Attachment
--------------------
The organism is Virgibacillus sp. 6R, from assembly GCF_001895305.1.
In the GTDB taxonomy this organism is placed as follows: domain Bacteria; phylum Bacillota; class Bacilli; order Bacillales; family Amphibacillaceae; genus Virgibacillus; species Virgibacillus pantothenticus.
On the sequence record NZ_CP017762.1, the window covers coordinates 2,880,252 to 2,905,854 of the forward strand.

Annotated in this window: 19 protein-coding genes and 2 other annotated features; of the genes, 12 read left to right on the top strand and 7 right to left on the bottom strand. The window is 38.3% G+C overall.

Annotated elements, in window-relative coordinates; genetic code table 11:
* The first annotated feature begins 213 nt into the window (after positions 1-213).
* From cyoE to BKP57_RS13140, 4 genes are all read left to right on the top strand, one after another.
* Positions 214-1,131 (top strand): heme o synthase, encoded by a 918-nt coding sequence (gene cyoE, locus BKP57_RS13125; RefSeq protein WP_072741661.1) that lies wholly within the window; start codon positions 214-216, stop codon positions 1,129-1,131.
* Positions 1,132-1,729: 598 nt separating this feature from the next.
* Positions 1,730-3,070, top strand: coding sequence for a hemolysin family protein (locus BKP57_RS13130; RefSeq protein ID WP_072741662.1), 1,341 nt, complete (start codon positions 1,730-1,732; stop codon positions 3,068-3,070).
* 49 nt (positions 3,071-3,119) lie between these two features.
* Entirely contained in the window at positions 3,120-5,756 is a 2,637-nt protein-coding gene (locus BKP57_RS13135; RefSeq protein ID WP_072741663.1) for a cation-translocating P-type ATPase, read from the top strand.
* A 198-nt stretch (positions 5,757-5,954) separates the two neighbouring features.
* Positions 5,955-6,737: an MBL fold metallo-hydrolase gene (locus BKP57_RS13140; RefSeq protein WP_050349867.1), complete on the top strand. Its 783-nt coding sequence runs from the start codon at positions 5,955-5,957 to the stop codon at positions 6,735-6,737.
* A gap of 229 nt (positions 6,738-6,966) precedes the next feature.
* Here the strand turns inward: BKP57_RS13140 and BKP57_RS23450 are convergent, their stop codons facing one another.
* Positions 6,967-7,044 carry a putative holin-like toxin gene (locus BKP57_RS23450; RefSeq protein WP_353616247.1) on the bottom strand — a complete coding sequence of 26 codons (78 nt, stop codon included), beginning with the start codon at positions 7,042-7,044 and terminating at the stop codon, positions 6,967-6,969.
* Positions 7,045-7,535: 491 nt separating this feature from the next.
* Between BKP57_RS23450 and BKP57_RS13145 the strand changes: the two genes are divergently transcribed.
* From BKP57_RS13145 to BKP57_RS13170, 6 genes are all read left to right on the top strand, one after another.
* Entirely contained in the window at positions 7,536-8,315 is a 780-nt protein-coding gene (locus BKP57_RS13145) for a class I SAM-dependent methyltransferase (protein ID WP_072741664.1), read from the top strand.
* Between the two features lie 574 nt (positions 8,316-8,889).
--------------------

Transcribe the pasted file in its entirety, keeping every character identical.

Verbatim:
The organism is Virgibacillus sp. 6R, from assembly GCF_001895305.1.
In the GTDB taxonomy this organism is placed as follows: domain Bacteria; phylum Bacillota; class Bacilli; order Bacillales; family Amphibacillaceae; genus Virgibacillus; species Virgibacillus pantothenticus.
On the sequence record NZ_CP017762.1, the window covers coordinates 2,880,252 to 2,905,854 of the forward strand.

Annotated in this window: 19 protein-coding genes and 2 other annotated features; of the genes, 12 read left to right on the top strand and 7 right to left on the bottom strand. The window is 38.3% G+C overall.

Annotated elements, in window-relative coordinates; genetic code table 11:
* The first annotated feature begins 213 nt into the window (after positions 1-213).
* From cyoE to BKP57_RS13140, 4 genes are all read left to right on the top strand, one after another.
* Positions 214-1,131 (top strand): heme o synthase, encoded by a 918-nt coding sequence (gene cyoE, locus BKP57_RS13125; RefSeq protein WP_072741661.1) that lies wholly within the window; start codon positions 214-216, stop codon positions 1,129-1,131.
* Positions 1,132-1,729: 598 nt separating this feature from the next.
* Positions 1,730-3,070, top strand: coding sequence for a hemolysin family protein (locus BKP57_RS13130; RefSeq protein ID WP_072741662.1), 1,341 nt, complete (start codon positions 1,730-1,732; stop codon positions 3,068-3,070).
* 49 nt (positions 3,071-3,119) lie between these two features.
* Entirely contained in the window at positions 3,120-5,756 is a 2,637-nt protein-coding gene (locus BKP57_RS13135; RefSeq protein ID WP_072741663.1) for a cation-translocating P-type ATPase, read from the top strand.
* A 198-nt stretch (positions 5,757-5,954) separates the two neighbouring features.
* Positions 5,955-6,737: an MBL fold metallo-hydrolase gene (locus BKP57_RS13140; RefSeq protein WP_050349867.1), complete on the top strand. Its 783-nt coding sequence runs from the start codon at positions 5,955-5,957 to the stop codon at positions 6,735-6,737.
* A gap of 229 nt (positions 6,738-6,966) precedes the next feature.
* Here the strand turns inward: BKP57_RS13140 and BKP57_RS23450 are convergent, their stop codons facing one another.
* Positions 6,967-7,044 carry a putative holin-like toxin gene (locus BKP57_RS23450; RefSeq protein WP_353616247.1) on the bottom strand — a complete coding sequence of 26 codons (78 nt, stop codon included), beginning with the start codon at positions 7,042-7,044 and terminating at the stop codon, positions 6,967-6,969.
* Positions 7,045-7,535: 491 nt separating this feature from the next.
* Between BKP57_RS23450 and BKP57_RS13145 the strand changes: the two genes are divergently transcribed.
* From BKP57_RS13145 to BKP57_RS13170, 6 genes are all read left to right on the top strand, one after another.
* Entirely contained in the window at positions 7,536-8,315 is a 780-nt protein-coding gene (locus BKP57_RS13145) for a class I SAM-dependent methyltransferase (protein ID WP_072741664.1), read from the top strand.
* Between the two features lie 574 nt (positions 8,316-8,889).